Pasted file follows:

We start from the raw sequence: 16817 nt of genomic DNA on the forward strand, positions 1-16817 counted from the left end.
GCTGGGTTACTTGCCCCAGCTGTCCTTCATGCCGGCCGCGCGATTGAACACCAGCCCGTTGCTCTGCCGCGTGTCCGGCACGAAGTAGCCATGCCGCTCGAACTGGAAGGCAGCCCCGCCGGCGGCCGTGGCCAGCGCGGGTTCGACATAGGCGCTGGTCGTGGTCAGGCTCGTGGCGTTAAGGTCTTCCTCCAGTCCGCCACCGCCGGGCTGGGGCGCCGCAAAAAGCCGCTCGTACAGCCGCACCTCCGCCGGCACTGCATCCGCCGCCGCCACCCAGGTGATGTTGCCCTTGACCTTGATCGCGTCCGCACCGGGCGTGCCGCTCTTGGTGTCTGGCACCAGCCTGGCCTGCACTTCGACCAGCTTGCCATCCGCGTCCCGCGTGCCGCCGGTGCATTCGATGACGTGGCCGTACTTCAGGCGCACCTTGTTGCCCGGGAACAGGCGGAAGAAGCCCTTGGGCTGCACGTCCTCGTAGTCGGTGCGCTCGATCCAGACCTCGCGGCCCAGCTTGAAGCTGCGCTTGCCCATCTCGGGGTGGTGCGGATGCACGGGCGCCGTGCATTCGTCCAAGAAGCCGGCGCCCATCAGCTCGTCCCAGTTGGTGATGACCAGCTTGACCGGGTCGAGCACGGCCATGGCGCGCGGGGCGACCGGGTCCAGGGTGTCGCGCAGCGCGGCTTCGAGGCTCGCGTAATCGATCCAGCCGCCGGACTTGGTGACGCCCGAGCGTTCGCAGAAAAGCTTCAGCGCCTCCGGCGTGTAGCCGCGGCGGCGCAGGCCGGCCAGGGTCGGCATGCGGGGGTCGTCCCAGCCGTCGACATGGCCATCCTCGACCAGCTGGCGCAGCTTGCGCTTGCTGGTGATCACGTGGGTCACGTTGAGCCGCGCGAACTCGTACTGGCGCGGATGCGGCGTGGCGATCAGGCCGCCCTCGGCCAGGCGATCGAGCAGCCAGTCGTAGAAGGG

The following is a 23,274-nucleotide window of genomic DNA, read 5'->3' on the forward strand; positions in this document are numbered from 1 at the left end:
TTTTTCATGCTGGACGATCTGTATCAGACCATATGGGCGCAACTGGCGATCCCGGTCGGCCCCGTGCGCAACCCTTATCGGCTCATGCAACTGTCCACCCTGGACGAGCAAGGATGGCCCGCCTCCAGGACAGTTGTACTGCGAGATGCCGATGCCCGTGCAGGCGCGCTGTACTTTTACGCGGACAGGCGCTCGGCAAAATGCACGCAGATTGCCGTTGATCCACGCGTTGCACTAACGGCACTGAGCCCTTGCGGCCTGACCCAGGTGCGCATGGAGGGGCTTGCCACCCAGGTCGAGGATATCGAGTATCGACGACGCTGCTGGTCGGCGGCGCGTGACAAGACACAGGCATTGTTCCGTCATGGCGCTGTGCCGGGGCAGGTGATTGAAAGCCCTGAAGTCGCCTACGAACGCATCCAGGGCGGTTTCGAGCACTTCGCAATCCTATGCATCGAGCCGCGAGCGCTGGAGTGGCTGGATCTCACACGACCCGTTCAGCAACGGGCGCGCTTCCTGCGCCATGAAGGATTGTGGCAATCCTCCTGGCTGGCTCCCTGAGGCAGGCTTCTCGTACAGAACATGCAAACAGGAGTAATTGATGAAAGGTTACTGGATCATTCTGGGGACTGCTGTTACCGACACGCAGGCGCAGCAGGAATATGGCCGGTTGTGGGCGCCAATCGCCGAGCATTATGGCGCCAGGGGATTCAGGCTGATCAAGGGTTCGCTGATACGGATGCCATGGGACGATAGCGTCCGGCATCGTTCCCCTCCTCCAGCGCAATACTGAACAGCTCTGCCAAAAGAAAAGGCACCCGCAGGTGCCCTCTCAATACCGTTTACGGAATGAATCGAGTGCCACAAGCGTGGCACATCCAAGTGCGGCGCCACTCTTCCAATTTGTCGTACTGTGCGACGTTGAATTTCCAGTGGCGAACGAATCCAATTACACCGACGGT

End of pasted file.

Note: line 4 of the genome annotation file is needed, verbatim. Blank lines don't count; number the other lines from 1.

TTTTTCATGCTGGACGATCTGTATCAGACCATATGGGCGCAACTGGCGATCCCGGTCGGCCCCGTGCGCAACCCTTATCGGCTCATGCAACTGTCCACCCTGGACGAGCAAGGATGGCCCGCCTCCAGGACAGTTGTACTGCGAGATGCCGATGCCCGTGCAGGCGCGCTGTACTTTTACGCGGACAGGCGCTCGGCAAAATGCACGCAGATTGCCGTTGATCCACGCGTTGCACTAACGGCACTGAGCCCTTGCGGCCTGACCCAGGTGCGCATGGAGGGGCTTGCCACCCAGGTCGAGGATATCGAGTATCGACGACGCTGCTGGTCGGCGGCGCGTGACAAGACACAGGCATTGTTCCGTCATGGCGCTGTGCCGGGGCAGGTGATTGAAAGCCCTGAAGTCGCCTACGAACGCATCCAGGGCGGTTTCGAGCACTTCGCAATCCTATGCATCGAGCCGCGAGCGCTGGAGTGGCTGGATCTCACACGACCCGTTCAGCAACGGGCGCGCTTCCTGCGCCATGAAGGATTGTGGCAATCCTCCTGGCTGGCTCCCTGAGGCAGGCTTCTCGTACAGAACATGCAAACAGGAGTAATTGATGAAAGGTTACTGGATCATTCTGGGGACTGCTGTTACCGACACGCAGGCGCAGCAGGAATATGGCCGGTTGTGGGCGCCAATCGCCGAGCATTATGGCGCCAGGGGATTCAGGCTGATCAAGGGTTCGCTGATACGGATGCCATGGGACGATAGCGTCCGGCATCGTTCCCCTCCTCCAGCGCAATACTGAACAGCTCTGCCAAAAGAAAAGGCACCCGCAGGTGCCCTCTCAATACCGTTTACGGAATGAATCGAGTGCCACAAGCGTGGCACATCCAAGTGCGGCGCCACTCTTCCAATTTGTCGTACTGTGCGACGTTGAATTTCCAGTGGCGAACGAATCCAATTACACCGACGGT